For those keeping score at home, this would be the first time a foreign head of state—serving or former—has taken asylum in Korea. Assuming the report is true, that is.
A former poet, translator and minister of culture, Enkhbayar was president of Mongolia from 2005 to 2009. A former communist, he was credited with helping Mongolia transform into something resembling a liberal democracy, earning the appellation “Asia’s Tony Blair” from Reuters and USD 285 million in aid from the American taxpayer.
In 2012, however, Mongolia’s anti-corruption board—a board I would not want to sit on, BTW—arrested him on charges of illegally transferring ownership of state-owned factories, hotels and other properties to his family. He cried political persecution, explaining that what he did was just common practice for Mongolian politicians (Marmot’s Note: his complaints were not completely without substance). While he was being detained, he went on hunger strike, prompting his friend, UN Secretary General Ban Ki-moon, to call current Mongolian President Tsakhiagiin Elbegdorj to ask for leniency.
Anyway, a court found him guilty of abuse of authority and sentenced him to two years and six months in the sin bin. Rather than prison, though, he spent some time in the hospital before getting pardoned for health reasons in August of last year.
After his pardon, Enkhbayar spent much of his time in Korea, getting medical treatment and engaging in various activities. Recently, he and his family took Korean citizenship. While president, Enkhbayar was a good friend to Korea, visiting Seoul several times and proposing a number of joint projects—including mining development—to both presidents Roh Moo-hyun and Lee Myung-bak. A devout Buddhist, he also received Korea’s Manghae Prize in 2006.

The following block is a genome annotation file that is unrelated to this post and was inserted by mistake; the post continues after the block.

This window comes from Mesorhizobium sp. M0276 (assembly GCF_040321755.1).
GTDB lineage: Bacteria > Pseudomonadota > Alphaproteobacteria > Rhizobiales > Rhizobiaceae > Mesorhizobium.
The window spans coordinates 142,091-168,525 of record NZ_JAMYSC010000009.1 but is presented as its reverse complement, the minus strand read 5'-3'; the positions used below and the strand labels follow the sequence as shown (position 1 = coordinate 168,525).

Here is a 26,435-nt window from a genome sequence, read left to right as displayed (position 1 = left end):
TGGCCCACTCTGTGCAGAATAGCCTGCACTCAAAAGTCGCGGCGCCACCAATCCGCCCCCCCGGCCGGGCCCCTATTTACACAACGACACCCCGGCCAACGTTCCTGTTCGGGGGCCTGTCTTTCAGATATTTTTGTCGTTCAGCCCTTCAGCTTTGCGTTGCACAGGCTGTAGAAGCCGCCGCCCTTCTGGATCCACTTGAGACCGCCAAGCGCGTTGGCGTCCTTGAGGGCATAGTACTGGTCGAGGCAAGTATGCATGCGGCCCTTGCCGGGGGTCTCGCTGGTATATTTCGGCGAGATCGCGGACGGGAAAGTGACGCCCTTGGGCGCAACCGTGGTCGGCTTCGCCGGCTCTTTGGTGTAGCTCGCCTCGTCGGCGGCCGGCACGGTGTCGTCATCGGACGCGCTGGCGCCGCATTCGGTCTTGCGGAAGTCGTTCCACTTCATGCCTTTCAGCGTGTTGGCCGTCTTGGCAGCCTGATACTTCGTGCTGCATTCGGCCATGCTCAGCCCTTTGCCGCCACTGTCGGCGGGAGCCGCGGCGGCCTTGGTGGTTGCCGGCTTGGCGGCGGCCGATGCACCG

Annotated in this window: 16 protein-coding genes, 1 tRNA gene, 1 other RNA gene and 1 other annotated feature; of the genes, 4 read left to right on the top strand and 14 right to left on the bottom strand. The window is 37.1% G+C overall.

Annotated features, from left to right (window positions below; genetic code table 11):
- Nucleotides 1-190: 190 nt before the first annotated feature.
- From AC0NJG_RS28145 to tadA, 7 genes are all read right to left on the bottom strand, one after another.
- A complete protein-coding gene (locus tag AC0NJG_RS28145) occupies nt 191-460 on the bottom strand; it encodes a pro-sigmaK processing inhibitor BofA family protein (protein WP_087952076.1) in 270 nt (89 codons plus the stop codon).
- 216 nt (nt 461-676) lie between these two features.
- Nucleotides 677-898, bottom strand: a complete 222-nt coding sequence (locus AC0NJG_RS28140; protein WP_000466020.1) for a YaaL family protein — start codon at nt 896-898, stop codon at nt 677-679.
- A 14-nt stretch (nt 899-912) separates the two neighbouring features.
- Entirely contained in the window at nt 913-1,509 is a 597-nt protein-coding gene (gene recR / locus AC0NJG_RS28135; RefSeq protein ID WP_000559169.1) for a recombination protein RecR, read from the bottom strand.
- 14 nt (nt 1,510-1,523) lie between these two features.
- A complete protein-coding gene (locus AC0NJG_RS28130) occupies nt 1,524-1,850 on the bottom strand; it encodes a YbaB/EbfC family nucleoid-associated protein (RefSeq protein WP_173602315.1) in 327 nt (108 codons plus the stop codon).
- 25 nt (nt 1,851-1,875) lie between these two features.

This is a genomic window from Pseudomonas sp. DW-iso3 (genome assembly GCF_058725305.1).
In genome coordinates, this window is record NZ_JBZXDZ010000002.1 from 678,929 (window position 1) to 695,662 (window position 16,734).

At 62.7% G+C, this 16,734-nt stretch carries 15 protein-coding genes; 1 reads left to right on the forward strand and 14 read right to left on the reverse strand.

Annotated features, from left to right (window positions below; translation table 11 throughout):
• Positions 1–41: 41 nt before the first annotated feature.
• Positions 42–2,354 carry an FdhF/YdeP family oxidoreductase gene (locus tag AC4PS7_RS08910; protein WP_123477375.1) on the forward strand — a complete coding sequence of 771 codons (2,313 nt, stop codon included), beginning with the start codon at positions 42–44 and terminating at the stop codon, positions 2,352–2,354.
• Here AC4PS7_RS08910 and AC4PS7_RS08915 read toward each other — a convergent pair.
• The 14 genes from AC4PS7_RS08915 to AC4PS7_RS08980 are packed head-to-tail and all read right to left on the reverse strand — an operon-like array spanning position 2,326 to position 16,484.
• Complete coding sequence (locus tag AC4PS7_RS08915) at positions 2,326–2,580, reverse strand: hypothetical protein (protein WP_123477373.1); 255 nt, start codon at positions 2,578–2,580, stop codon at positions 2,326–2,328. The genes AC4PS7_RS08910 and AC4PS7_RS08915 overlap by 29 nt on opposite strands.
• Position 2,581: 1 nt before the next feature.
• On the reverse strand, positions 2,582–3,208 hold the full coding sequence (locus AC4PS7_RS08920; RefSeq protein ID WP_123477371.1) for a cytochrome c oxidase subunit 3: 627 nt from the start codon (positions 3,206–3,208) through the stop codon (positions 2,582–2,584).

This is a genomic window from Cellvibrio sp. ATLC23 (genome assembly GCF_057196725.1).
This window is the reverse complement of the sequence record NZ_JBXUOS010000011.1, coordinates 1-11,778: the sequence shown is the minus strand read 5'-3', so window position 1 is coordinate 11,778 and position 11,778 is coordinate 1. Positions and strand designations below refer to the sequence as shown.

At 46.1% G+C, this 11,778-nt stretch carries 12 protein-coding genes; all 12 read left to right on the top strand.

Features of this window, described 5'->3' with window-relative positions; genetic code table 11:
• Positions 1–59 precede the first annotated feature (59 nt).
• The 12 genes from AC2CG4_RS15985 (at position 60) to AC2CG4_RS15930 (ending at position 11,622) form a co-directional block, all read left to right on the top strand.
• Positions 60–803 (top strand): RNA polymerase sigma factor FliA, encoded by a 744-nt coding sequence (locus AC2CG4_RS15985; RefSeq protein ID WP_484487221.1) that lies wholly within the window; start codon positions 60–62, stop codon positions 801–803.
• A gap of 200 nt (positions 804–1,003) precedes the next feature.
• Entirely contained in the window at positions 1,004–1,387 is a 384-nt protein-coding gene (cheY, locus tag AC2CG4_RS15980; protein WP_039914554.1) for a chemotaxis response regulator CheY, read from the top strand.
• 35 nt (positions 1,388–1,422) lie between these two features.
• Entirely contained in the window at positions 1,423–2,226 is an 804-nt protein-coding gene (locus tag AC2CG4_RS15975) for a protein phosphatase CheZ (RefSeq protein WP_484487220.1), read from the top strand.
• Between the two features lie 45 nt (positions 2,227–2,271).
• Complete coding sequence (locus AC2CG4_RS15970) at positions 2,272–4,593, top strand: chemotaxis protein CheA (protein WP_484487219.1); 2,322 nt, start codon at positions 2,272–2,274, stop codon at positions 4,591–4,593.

His asylum was reported first in the local Mongolian press last month, but that story reportedly ended when the secretary general of his party, the Mongolian People’s Party, denied the report. However, Enkhbayar is still currently president of the Mongolian People’s Party, so his taking of Korean citizenship has to be a sensitive issue, says the JoongAng Ilbo. When the Mongolian press reported his exile last month, it said he was concerned that he might be recharged with illegal real estate acquisitions. A Korean government official told the JoongAng Ilbo, however, that since Enkhbayar had been pardoned, his taking of Korean citizenship did not pose any legal problems between the two countries.
Marmot’s Note: As far as I know, the Mongolian government has not confirmed the story yet, but the JoongAng Ilbo report has apparently made the news in Mongolia, so I imagine UB will be commenting on it soon enough.
UPDATE: The Korean government is denying the JoongAng Ilbo report:
The government denied a news report, Monday, about a former Mongolian President seeking political refugee status in Korea.
“We have not received any requests from Nambaryn Ennkhbayar seeking asylum here,” a Korea Immigration Service (KIS) official said on condition of anonymity. Ennkhbayar, 56, was convicted of corruption by Ulaanbaatar’s highest court in 2012 after serving his four-year presidential term from June 2005 to June 2009.
Seoul’s immigration office added that Ennkhbayar has been living in Korea since August of last year after the Mongolian government granted him a pardon, citing his “health.”
Interesting, but the JoongAng Ilbo also cited a Korean government official. So who the hell knows what’s going on.